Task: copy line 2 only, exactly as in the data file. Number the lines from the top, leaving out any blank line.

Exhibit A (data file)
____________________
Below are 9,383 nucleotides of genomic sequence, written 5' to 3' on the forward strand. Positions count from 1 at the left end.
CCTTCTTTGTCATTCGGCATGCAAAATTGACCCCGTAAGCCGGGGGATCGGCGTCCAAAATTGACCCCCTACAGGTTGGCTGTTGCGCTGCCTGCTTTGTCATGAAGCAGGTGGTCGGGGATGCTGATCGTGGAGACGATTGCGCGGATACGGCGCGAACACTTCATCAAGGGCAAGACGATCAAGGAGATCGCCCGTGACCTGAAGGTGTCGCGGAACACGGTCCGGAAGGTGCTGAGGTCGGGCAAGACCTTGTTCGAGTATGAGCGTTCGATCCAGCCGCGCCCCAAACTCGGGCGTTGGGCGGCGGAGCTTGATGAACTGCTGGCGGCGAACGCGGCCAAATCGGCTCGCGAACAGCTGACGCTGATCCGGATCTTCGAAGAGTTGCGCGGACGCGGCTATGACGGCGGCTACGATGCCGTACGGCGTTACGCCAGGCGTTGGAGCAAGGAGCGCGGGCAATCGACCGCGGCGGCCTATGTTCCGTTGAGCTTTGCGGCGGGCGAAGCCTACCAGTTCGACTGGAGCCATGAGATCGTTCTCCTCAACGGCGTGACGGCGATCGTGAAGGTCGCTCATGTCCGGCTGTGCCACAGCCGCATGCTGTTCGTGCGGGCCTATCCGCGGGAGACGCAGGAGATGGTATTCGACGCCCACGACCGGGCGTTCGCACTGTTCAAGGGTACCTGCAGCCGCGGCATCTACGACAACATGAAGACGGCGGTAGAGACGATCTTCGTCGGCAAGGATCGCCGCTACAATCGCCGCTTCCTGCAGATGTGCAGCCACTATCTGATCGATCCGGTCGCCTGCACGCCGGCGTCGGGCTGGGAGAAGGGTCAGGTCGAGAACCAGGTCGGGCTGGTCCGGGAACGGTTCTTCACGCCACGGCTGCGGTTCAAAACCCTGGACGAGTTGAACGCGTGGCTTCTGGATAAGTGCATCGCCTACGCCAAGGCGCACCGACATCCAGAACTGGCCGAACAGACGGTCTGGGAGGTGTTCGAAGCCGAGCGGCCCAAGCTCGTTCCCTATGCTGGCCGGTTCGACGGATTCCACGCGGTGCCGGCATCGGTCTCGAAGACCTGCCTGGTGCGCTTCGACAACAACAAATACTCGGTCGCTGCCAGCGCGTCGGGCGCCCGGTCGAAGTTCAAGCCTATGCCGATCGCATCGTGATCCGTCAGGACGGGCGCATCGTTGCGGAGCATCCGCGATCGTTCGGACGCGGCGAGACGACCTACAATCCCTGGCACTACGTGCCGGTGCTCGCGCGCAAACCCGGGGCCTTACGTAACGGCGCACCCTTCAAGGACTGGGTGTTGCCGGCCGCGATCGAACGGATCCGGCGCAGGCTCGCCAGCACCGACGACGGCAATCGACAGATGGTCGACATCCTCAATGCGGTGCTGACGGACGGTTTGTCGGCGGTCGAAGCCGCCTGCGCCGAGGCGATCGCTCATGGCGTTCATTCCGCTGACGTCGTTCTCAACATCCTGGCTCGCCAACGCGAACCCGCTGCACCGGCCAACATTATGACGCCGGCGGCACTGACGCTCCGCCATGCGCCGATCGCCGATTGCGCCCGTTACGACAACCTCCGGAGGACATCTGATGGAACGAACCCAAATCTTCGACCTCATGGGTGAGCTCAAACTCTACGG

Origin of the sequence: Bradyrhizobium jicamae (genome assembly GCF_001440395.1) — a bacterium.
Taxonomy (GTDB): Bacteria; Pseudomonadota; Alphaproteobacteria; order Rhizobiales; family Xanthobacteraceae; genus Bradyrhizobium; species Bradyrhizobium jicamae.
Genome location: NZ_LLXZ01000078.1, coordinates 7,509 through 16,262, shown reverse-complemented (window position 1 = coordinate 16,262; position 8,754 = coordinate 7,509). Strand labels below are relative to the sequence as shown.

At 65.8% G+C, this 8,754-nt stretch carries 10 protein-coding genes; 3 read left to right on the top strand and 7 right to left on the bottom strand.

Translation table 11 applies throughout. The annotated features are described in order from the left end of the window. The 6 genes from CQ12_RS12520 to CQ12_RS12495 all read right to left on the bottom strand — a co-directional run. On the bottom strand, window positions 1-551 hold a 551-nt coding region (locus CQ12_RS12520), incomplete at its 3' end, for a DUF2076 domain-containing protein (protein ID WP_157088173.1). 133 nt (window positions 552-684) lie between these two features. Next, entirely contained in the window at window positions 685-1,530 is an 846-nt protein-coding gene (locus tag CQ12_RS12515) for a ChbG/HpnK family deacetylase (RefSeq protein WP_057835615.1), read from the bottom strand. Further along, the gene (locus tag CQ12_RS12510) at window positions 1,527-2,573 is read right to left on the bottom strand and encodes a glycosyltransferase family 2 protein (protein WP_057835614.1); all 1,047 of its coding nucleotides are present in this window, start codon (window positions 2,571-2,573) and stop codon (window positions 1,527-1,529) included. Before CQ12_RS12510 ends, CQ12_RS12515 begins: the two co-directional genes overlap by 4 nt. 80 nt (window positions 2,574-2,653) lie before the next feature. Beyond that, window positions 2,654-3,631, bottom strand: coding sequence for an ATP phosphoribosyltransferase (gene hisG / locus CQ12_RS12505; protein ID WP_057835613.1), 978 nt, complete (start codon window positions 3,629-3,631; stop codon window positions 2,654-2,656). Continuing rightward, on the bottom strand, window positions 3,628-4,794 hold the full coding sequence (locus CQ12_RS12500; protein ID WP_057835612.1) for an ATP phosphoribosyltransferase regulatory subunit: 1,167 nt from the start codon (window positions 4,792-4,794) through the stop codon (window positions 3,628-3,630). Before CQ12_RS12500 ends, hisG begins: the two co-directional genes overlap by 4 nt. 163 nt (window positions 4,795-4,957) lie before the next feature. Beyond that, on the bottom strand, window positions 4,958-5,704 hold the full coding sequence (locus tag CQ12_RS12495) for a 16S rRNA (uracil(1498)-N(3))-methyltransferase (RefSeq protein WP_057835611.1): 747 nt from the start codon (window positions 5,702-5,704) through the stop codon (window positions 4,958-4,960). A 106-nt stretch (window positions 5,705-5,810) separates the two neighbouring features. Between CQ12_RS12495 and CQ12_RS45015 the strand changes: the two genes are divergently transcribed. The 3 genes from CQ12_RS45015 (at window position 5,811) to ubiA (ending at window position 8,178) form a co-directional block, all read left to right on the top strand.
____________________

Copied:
CCTTCTTTGTCATTCGGCATGCAAAATTGACCCCGTAAGCCGGGGGATCGGCGTCCAAAATTGACCCCCTACAGGTTGGCTGTTGCGCTGCCTGCTTTGTCATGAAGCAGGTGGTCGGGGATGCTGATCGTGGAGACGATTGCGCGGATACGGCGCGAACACTTCATCAAGGGCAAGACGATCAAGGAGATCGCCCGTGACCTGAAGGTGTCGCGGAACACGGTCCGGAAGGTGCTGAGGTCGGGCAAGACCTTGTTCGAGTATGAGCGTTCGATCCAGCCGCGCCCCAAACTCGGGCGTTGGGCGGCGGAGCTTGATGAACTGCTGGCGGCGAACGCGGCCAAATCGGCTCGCGAACAGCTGACGCTGATCCGGATCTTCGAAGAGTTGCGCGGACGCGGCTATGACGGCGGCTACGATGCCGTACGGCGTTACGCCAGGCGTTGGAGCAAGGAGCGCGGGCAATCGACCGCGGCGGCCTATGTTCCGTTGAGCTTTGCGGCGGGCGAAGCCTACCAGTTCGACTGGAGCCATGAGATCGTTCTCCTCAACGGCGTGACGGCGATCGTGAAGGTCGCTCATGTCCGGCTGTGCCACAGCCGCATGCTGTTCGTGCGGGCCTATCCGCGGGAGACGCAGGAGATGGTATTCGACGCCCACGACCGGGCGTTCGCACTGTTCAAGGGTACCTGCAGCCGCGGCATCTACGACAACATGAAGACGGCGGTAGAGACGATCTTCGTCGGCAAGGATCGCCGCTACAATCGCCGCTTCCTGCAGATGTGCAGCCACTATCTGATCGATCCGGTCGCCTGCACGCCGGCGTCGGGCTGGGAGAAGGGTCAGGTCGAGAACCAGGTCGGGCTGGTCCGGGAACGGTTCTTCACGCCACGGCTGCGGTTCAAAACCCTGGACGAGTTGAACGCGTGGCTTCTGGATAAGTGCATCGCCTACGCCAAGGCGCACCGACATCCAGAACTGGCCGAACAGACGGTCTGGGAGGTGTTCGAAGCCGAGCGGCCCAAGCTCGTTCCCTATGCTGGCCGGTTCGACGGATTCCACGCGGTGCCGGCATCGGTCTCGAAGACCTGCCTGGTGCGCTTCGACAACAACAAATACTCGGTCGCTGCCAGCGCGTCGGGCGCCCGGTCGAAGTTCAAGCCTATGCCGATCGCATCGTGATCCGTCAGGACGGGCGCATCGTTGCGGAGCATCCGCGATCGTTCGGACGCGGCGAGACGACCTACAATCCCTGGCACTACGTGCCGGTGCTCGCGCGCAAACCCGGGGCCTTACGTAACGGCGCACCCTTCAAGGACTGGGTGTTGCCGGCCGCGATCGAACGGATCCGGCGCAGGCTCGCCAGCACCGACGACGGCAATCGACAGATGGTCGACATCCTCAATGCGGTGCTGACGGACGGTTTGTCGGCGGTCGAAGCCGCCTGCGCCGAGGCGATCGCTCATGGCGTTCATTCCGCTGACGTCGTTCTCAACATCCTGGCTCGCCAACGCGAACCCGCTGCACCGGCCAACATTATGACGCCGGCGGCACTGACGCTCCGCCATGCGCCGATCGCCGATTGCGCCCGTTACGACAACCTCCGGAGGACATCTGATGGAACGAACCCAAATCTTCGACCTCATGGGTGAGCTCAAACTCTACGG